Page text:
After an inconsistent Season 2, USA's techno-thriller Mr. Robot returned to form in Wednesday's Season 3 premiere. The hour dispensed with Season 2's overcomplicated surrealist plotting and refocused on the taut, suspenseful storytelling and bleak social commentary that made Season 1 a surprise hit back in the summer of 2015.
The premiere found Elliot Alderson (Rami Malek) mostly recovered from being shot by Tyrell Wellick (Martin Wallstrom) while trying to stop the Dark Army's Stage 2, but not at all recovered from the shock of realizing that he-as-Mr. Robot (Christian Slater) was about to blow up E Corp's paper records depository in Manhattan, killing who knows how many people and thwarting E Corp's efforts to rebuild the global economy Elliot and his cohorts disrupted with the 5/9 hack. He closed the backdoor into E Corp's system, severed his partnership with Whiterose (BD Wong) (who it seems we're supposed to believe is developing time travel capabilities) and decided to get a job at so-called Evil Corp working on the recovery so he can fix things from the inside. Why? Because Elliot realized that he created fear and chaos that allowed the very people at the top he was trying to take down to consolidate their power even further. "5/9 didn't get rid of the Invisible Hand, it just made a fist that punched us in the d---," is how he put it.
Carly Chaikin, who plays Darlene, Elliot's sister and fsociety comrade who's going through a life reappraisal of her own, says that Season 2 was very focused on each character's internal struggles and Season 3 uses that deep bedrock of character as a foundation on which to build the reinvigorated story of the aftermath of the attack.
"Season 2 was everyone trying to cope with it, and now we're all trying to deal with it," she tells TV Guide.
The centerpiece of the episode is Elliot's soliloquy about how he created a world that allowed fear and weakness to flourish. The voiceover is intercut with flashes of Donald Trump giving a speech, directly confronting what's happened in the year that Mr. Robot's been off; namely, that America elected a President out of fear and weakness. Mr. Robot and the American left are both in the same place. The original mission has failed, and now everyone is trying to figure out a new way forward.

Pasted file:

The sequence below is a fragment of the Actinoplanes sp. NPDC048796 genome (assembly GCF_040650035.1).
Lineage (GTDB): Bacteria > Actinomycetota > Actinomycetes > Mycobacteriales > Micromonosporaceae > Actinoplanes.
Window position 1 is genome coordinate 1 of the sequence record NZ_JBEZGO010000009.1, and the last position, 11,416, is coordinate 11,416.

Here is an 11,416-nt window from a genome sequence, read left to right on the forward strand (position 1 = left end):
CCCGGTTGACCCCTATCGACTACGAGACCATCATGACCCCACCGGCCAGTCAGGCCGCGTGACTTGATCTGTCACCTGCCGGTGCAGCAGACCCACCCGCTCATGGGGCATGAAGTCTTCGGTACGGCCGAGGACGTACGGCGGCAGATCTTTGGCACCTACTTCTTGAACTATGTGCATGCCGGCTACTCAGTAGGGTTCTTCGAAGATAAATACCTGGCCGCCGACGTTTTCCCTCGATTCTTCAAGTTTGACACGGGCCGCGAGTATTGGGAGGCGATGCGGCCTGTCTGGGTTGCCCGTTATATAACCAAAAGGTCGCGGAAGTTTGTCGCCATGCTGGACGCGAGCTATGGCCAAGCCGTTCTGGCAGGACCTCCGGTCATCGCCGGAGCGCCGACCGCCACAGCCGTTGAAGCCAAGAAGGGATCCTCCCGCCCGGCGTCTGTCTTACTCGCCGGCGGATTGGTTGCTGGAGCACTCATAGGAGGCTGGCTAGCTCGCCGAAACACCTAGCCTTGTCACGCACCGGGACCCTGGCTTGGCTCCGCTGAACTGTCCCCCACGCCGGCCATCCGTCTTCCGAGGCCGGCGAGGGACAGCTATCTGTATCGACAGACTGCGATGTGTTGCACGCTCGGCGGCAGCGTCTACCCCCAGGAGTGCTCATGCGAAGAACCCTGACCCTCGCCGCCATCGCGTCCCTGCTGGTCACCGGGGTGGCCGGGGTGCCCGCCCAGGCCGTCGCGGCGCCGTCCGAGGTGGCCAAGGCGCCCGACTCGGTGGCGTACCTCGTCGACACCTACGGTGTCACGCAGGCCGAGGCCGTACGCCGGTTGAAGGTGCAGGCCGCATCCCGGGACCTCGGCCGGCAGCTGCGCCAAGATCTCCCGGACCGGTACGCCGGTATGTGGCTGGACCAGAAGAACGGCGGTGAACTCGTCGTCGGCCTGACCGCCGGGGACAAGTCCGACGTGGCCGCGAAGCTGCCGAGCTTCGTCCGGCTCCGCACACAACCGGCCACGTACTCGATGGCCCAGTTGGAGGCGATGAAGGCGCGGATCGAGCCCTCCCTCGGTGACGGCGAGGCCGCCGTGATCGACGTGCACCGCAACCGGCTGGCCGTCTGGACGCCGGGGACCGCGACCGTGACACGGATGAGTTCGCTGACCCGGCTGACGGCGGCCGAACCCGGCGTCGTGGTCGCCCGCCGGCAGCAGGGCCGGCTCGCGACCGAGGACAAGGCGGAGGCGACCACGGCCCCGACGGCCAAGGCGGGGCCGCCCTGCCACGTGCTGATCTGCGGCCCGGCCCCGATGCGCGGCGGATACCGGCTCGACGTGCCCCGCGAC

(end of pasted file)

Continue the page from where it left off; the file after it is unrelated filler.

Chaikin says that the Trump injection is a "worst-case scenario of what could happen" in the world of the show, which is still set in the summer of 2015, when Trump was just a gathering dark cloud. "Even though we do live in the past, [the writers] still find a way to make it relevant to today," she says, adding that they don't try to find contrived ways to insert the real world into the show, it just happens.
For example, she notes that Season 1's tagline was "your democracy has been hacked" long before we knew that our democracy had literally been hacked. The Season 1 finale was postponed a week from its Aug. 26 premiere date because it contained a scene where someone shot himself on live TV, and two journalists were murdered on-air in real life earlier that day. The parallels in Season 3 aren't quite as spooky, but the show still manages to be eerily relevant almost to the moment -- for example, this interview took place the same day news broke that Russian hackers had stolen top-secret data about American cyber defense from an NSA contractor's computer.
"I'd always tell [creator Sam Esmail] 'You need to start writing episodes where there's world peace and everyone's happy," Chaikin jokes.
Darlene is decidedly unhappy as Season 3 commences. Her only real confidant, Cisco (Michael Drayer), is dead, murdered by the Dark Army. She's being pressured by the FBI to cooperate. fsociety, of which she was the leader, is all but dissolved. She's having panic attacks. And Elliot is shutting her out. He kept Stage 2 a secret from her, his only family, co-founder and partner in crime. A lifetime of resentment against her brother is getting closer to the surface. After all, everything that happened to Elliot happened to Darlene, too, but it's always about her sensitive genius brother. He needs more help than she does, but she needs help, too, and she's not getting any of it. So she might do something to help that might not be what her brother wants.
"Everyone is doing what they think is the right thing to do, which isn't always the right thing to do," says Chaikin. "Or is the right thing for one person and not for the other."
Darlene's mental state is externalized by a stripped-down look. Chaikin wears sweatpants, no jewelry, no nail polish and almost no makeup this season. The only thing she still wears are her signature heart-shaped sunglasses. "She's surrendered to the extent of knowing how powerless she is in this situation, but also trying to not give up and lose all hope," Chaikin explains.
Mr. Robot airs Wednesdays at 10/9c on USA.